The following visualisation explores flood risk data in Europe. According to the EEA, the data ‘delineates the area that is flooded once every 100 years, i.e. the probability of flooding is 1 % assuming that flooding is unrestricted. The potential flood prone area is comprised of the river channel and floodplain’.
Real-time data on water levels
Continuous recordings of water levels from hydrometric stations serve as a critical basis for flood understanding and management. These measurements are consistently collected by equipped monitoring stations, such as those in the hydrometric network of the Office of Public Works in Ireland, and offer an accurate and complete dataset.
This information is indispensable for flood prediction and management as it allows authorities to track river and water body behaviour in real time. It also aids in assessing drought conditions, managing water resources and ensuring the safety of infrastructure such as bridges and dams. Real-time water level data is invaluable for early warning systems, helping to protect communities and reduce the risks associated with extreme weather events and changing hydrological conditions. Furthermore, the availability of daily, weekly and monthly files allows for trend analysis and long-term planning, making it an essential tool for effective water resource management.
The following visualisation shows water levels recorded every 15 minutes by four monitoring stations (Sandy Mills, Ballybofey, Glaslough and Cappog Bridge) along with their positions. Some of those stations have been monitoring water levels for decades, which also appears in the visualisation. In addition to water level information, Irish authorities make available data about the monitoring stations, including their exact locations, in a JSON file.
The monitoring stations mentioned are components of an expansive network dedicated to flood monitoring. This extensive infrastructure is not unique to any single country. Many nations maintain a broad array of these stations, strategically placed in various locations such as seas and rivers.
Using data.europa.eu for historical research about floods
Historical flood data can provide critical insights into past events. On 23 June 1875, the Garonne River, a major waterway in southwestern France, flooded the city of Toulouse. The disaster resulted in extensive damage, including the ruin of around 1 400 homes and the collapse of all the city’s bridges, save for one.
In the aftermath of the 1875 Toulouse flood, significant changes were made to the city’s building regulations to mitigate the impact of future floods. Construction or reconstruction permits would only be granted under specific conditions aimed at enhancing the structural integrity of the buildings.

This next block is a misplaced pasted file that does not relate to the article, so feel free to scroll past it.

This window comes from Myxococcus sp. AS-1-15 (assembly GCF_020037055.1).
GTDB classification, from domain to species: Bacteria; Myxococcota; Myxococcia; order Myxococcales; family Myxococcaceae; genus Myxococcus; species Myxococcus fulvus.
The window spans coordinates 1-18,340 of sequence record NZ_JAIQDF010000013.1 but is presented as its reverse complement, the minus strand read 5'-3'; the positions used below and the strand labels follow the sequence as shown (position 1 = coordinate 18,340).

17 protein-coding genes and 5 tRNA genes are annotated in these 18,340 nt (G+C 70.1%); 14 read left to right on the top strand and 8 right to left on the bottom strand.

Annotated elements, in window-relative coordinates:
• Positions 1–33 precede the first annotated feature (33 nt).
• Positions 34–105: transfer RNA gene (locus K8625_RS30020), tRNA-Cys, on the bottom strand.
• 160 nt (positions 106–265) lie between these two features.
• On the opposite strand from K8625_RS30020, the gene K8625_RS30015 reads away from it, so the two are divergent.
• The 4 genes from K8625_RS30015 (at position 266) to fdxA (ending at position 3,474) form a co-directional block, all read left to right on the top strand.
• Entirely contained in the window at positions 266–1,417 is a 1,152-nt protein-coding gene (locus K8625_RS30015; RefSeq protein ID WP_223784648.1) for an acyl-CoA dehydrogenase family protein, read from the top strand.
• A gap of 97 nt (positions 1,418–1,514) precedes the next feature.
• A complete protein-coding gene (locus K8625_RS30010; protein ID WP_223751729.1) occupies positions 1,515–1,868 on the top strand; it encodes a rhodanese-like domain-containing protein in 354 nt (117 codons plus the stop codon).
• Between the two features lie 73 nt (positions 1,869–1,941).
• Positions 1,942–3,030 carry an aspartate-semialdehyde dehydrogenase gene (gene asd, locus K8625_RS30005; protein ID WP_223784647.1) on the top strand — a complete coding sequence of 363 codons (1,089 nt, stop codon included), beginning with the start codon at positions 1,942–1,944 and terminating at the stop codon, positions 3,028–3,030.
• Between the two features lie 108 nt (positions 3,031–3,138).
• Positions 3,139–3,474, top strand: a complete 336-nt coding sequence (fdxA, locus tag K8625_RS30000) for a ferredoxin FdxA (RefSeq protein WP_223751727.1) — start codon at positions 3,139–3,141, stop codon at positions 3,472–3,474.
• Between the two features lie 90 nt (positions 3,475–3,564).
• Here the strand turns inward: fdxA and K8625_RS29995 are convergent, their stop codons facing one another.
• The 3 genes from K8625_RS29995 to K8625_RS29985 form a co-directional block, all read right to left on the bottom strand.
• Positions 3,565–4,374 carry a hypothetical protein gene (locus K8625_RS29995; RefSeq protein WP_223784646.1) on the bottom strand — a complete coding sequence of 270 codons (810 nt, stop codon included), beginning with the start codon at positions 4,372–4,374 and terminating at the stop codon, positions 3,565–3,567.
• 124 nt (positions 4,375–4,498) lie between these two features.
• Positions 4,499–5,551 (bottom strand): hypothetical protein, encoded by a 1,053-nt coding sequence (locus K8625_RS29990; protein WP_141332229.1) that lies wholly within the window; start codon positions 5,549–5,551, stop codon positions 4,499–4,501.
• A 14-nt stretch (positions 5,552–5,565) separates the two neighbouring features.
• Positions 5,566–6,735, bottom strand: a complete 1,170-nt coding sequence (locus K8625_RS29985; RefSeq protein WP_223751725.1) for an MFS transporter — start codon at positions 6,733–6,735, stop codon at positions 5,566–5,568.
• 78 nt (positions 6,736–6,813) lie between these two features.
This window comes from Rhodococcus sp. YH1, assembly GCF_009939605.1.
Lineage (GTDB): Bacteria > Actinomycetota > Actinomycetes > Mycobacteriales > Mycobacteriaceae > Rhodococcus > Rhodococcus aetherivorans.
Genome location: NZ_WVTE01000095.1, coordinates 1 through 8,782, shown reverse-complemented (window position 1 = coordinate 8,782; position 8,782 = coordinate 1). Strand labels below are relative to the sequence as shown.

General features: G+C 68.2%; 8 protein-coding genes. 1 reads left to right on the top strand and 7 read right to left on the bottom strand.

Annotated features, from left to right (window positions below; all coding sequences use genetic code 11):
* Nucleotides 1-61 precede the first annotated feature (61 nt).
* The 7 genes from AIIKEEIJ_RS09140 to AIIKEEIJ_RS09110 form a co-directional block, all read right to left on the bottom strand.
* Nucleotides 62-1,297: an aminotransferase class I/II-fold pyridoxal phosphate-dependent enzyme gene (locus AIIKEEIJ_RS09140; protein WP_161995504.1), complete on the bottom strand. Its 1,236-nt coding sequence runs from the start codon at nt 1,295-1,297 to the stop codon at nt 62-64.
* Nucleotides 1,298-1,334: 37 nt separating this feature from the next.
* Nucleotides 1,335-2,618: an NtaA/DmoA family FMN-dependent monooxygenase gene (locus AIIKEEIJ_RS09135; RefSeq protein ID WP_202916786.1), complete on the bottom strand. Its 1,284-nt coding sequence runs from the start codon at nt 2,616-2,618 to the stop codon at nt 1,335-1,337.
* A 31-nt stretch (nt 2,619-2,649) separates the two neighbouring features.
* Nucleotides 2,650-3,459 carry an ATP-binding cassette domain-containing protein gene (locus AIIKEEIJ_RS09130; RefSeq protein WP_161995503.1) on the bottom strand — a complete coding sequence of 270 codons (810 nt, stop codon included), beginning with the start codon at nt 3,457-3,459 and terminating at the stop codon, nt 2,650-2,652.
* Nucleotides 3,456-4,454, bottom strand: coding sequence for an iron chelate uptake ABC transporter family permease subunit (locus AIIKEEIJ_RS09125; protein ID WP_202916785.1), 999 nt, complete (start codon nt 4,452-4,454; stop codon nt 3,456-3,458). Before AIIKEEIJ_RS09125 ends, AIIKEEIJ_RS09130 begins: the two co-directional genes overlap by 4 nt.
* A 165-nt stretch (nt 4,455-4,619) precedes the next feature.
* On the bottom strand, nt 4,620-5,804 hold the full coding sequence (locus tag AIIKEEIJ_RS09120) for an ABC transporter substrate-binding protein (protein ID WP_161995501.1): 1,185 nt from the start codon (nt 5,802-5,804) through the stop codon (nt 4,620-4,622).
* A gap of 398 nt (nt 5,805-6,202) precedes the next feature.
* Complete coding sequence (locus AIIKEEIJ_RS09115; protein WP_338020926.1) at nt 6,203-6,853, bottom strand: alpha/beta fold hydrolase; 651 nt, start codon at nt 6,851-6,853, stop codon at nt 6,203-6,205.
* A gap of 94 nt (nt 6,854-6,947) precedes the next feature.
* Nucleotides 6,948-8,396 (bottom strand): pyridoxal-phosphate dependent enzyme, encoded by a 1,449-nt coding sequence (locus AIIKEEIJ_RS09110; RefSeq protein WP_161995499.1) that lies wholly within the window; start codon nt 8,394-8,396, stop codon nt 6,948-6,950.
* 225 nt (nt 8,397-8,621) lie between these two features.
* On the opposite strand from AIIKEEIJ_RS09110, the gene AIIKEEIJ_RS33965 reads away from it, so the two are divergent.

The data.europa.eu portal supports research into this event, offering a dataset that includes information such as the geographical coordinates of areas hit by the flood, their addresses and links to historical images of the event.
The following visualisation depicts the areas most affected by the 1875 Toulouse flood, along with historical photos showcasing the damage at selected sites.
Exploring additional flood data sources
In addition to data.europa.eu datasets on flooding, numerous other websites from official EU bodies offer valuable resources for flood-related information:
The hydrography section of the 'Inspire' geoportal: houses many datasets concerning floods for several EU Member States;
European Environment Agency: provides news, indicators and data about floods, such as the river flood index, which is ‘relevant to hydrological applications, transport, and disaster risk management’ and is ‘based on 50-year flood recurrence values based on maximum river discharge values for the 50-year return period’;
The European Flood Awareness System: supports preparatory measures before major flood events strike, particularly in large transnational river basins and throughout Europe in general, and offers a live map of flood events and data access to some of its services;
Joint Research Centre: includes work concerning preparedness (early warning, monitoring and prevention measures) and response to floods;
European Climate and Health Observatory: offers several indicators about climate change and its impact on people, including an estimate of fatalities associated with floods since 1980;
The Copernicus Emergency Management Service: also covers earthquakes, fires and other humanitarian crises.
The areas presented in the first visualisation were selected among the largest floods that have occurred since the spring of 2023. For each flood event, the three cities with the largest affected populations were chosen. Due to the ongoing civil war in Libya, information about its cities serves only as a rough estimate.
Article by Davide Mancino
Data visualisations by Federica Fragapane